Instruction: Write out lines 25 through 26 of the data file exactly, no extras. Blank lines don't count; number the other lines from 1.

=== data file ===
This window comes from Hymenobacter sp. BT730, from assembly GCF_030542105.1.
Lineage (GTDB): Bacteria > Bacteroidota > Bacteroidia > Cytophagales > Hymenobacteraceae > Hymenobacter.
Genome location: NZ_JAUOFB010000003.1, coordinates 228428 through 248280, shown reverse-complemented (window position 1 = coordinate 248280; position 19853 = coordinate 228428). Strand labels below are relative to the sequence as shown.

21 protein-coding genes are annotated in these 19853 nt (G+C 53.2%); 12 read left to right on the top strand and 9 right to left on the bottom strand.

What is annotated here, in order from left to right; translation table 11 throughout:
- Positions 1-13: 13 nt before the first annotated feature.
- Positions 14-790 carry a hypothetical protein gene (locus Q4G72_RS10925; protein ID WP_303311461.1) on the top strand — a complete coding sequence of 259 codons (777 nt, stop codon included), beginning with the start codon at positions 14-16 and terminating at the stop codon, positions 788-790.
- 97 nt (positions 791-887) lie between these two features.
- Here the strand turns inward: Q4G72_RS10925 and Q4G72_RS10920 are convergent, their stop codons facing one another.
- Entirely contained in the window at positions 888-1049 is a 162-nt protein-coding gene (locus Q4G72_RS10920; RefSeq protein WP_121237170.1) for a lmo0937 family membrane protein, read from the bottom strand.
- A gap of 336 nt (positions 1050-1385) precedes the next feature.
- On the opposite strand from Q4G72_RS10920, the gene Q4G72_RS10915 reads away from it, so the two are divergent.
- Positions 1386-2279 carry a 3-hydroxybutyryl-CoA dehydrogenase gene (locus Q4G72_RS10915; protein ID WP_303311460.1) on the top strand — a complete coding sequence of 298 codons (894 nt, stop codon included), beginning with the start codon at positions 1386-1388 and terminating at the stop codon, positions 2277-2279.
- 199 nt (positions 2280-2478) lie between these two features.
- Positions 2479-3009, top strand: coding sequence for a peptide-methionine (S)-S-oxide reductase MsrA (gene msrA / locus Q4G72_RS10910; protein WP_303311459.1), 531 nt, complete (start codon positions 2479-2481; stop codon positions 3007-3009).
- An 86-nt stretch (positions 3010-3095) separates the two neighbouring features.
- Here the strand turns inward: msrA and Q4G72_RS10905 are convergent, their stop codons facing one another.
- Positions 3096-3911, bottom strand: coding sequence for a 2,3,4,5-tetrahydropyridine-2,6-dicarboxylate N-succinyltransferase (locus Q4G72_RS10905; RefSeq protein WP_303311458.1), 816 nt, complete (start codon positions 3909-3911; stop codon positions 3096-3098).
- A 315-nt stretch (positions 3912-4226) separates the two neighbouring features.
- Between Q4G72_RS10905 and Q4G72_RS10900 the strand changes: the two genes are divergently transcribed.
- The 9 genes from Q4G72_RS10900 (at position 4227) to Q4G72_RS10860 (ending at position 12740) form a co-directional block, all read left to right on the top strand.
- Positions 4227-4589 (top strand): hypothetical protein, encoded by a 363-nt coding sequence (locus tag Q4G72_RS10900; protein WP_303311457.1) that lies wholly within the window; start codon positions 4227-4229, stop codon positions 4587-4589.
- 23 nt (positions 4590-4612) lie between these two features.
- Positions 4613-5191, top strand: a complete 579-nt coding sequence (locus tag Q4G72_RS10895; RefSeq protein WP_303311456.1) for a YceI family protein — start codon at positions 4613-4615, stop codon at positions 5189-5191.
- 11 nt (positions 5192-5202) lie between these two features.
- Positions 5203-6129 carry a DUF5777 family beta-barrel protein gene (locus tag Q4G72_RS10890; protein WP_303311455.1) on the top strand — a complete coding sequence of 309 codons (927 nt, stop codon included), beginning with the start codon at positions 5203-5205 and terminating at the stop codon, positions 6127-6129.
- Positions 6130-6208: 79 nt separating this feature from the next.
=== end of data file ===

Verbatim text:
- 11 nt (positions 5192-5202) lie between these two features.
- Positions 5203-6129 carry a DUF5777 family beta-barrel protein gene (locus tag Q4G72_RS10890; protein WP_303311455.1) on the top strand — a complete coding sequence of 309 codons (927 nt, stop codon included), beginning with the start codon at positions 5203-5205 and terminating at the stop codon, positions 6127-6129.